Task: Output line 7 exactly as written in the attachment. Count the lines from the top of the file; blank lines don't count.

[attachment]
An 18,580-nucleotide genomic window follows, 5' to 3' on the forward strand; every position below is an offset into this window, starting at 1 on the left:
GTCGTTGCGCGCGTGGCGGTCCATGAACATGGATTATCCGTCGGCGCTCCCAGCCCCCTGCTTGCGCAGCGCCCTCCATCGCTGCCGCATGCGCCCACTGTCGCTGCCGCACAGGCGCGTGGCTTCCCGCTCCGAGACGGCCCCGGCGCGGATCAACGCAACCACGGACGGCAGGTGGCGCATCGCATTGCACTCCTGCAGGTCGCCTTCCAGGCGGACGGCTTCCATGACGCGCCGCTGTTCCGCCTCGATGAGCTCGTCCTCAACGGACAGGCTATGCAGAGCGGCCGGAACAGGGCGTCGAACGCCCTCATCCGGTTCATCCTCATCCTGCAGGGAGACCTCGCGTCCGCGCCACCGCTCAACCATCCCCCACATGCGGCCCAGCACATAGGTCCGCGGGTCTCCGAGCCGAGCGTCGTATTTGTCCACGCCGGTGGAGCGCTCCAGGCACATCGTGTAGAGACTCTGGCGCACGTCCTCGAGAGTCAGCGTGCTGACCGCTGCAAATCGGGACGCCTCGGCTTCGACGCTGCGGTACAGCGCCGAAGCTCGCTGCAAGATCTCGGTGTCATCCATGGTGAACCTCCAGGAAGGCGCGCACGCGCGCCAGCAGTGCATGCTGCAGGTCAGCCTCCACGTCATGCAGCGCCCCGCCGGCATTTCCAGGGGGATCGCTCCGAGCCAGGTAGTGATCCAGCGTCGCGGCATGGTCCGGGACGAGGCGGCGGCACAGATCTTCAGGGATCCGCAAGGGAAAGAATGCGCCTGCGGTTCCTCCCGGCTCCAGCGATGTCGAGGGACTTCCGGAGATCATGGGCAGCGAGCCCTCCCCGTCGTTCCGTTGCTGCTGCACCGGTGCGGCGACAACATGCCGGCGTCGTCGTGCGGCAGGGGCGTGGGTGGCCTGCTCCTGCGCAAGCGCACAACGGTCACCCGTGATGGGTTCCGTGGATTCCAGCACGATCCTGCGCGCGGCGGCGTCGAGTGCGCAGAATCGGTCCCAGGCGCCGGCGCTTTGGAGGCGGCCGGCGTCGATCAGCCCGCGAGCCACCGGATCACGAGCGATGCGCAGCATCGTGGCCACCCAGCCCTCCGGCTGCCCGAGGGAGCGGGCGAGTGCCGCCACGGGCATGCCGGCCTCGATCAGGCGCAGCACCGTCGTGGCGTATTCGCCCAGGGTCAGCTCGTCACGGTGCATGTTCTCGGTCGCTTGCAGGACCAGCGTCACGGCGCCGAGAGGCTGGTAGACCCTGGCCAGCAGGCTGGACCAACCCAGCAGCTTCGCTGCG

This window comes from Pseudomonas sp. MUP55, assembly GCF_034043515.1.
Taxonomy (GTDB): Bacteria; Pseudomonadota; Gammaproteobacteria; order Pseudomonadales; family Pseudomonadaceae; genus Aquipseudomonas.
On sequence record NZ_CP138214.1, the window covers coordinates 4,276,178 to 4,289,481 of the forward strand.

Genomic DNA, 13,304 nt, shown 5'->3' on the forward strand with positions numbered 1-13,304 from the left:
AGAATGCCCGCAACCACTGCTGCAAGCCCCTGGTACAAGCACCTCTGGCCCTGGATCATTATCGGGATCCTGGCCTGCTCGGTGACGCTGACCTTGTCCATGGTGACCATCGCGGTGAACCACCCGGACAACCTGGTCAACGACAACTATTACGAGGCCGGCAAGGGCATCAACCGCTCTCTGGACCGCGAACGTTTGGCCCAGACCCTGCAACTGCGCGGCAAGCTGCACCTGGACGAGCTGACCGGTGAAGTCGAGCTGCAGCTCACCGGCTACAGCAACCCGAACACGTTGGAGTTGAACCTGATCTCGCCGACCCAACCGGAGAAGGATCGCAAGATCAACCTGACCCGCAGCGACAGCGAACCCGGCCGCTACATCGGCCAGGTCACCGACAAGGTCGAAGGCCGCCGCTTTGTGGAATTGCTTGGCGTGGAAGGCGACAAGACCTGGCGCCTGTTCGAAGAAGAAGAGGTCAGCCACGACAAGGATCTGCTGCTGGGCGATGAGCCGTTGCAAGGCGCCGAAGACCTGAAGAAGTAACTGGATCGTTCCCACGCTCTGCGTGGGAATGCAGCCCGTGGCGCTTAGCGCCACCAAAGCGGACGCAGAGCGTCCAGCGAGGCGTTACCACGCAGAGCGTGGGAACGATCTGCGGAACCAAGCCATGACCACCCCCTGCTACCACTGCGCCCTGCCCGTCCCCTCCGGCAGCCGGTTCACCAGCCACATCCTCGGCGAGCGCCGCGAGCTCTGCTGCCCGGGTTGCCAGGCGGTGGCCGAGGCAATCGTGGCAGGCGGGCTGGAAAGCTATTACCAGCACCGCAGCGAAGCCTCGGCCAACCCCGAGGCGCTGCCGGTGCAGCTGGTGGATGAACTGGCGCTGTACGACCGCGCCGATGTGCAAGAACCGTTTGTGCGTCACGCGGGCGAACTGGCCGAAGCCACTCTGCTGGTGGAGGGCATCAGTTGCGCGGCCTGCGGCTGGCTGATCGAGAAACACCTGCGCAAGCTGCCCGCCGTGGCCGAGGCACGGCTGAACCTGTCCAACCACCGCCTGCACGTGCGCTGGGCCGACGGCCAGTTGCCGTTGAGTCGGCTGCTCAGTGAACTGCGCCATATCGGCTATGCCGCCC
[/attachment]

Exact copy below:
AGAATGCCCGCAACCACTGCTGCAAGCCCCTGGTACAAGCACCTCTGGCCCTGGATCATTATCGGGATCCTGGCCTGCTCGGTGACGCTGACCTTGTCCATGGTGACCATCGCGGTGAACCACCCGGACAACCTGGTCAACGACAACTATTACGAGGCCGGCAAGGGCATCAACCGCTCTCTGGACCGCGAACGTTTGGCCCAGACCCTGCAACTGCGCGGCAAGCTGCACCTGGACGAGCTGACCGGTGAAGTCGAGCTGCAGCTCACCGGCTACAGCAACCCGAACACGTTGGAGTTGAACCTGATCTCGCCGACCCAACCGGAGAAGGATCGCAAGATCAACCTGACCCGCAGCGACAGCGAACCCGGCCGCTACATCGGCCAGGTCACCGACAAGGTCGAAGGCCGCCGCTTTGTGGAATTGCTTGGCGTGGAAGGCGACAAGACCTGGCGCCTGTTCGAAGAAGAAGAGGTCAGCCACGACAAGGATCTGCTGCTGGGCGATGAGCCGTTGCAAGGCGCCGAAGACCTGAAGAAGTAACTGGATCGTTCCCACGCTCTGCGTGGGAATGCAGCCCGTGGCGCTTAGCGCCACCAAAGCGGACGCAGAGCGTCCAGCGAGGCGTTACCACGCAGAGCGTGGGAACGATCTGCGGAACCAAGCCATGACCACCCCCTGCTACCACTGCGCCCTGCCCGTCCCCTCCGGCAGCCGGTTCACCAGCCACATCCTCGGCGAGCGCCGCGAGCTCTGCTGCCCGGGTTGCCAGGCGGTGGCCGAGGCAATCGTGGCAGGCGGGCTGGAAAGCTATTACCAGCACCGCAGCGAAGCCTCGGCCAACCCCGAGGCGCTGCCGGTGCAGCTGGTGGATGAACTGGCGCTGTACGACCGCGCCGATGTGCAAGAACCGTTTGTGCGTCACGCGGGCGAACTGGCCGAAGCCACTCTGCTGGTGGAGGGCATCAGTTGCGCGGCCTGCGGCTGGCTGATCGAGAAACACCTGCGCAAGCTGCCCGCCGTGGCCGAGGCACGGCTGAACCTGTCCAACCACCGCCTGCACGTGCGCTGGGCCGACGGCCAGTTGCCGTTGAGTCGGCTGCTCAGTGAACTGCGCCATATCGGCTATGCCGCCC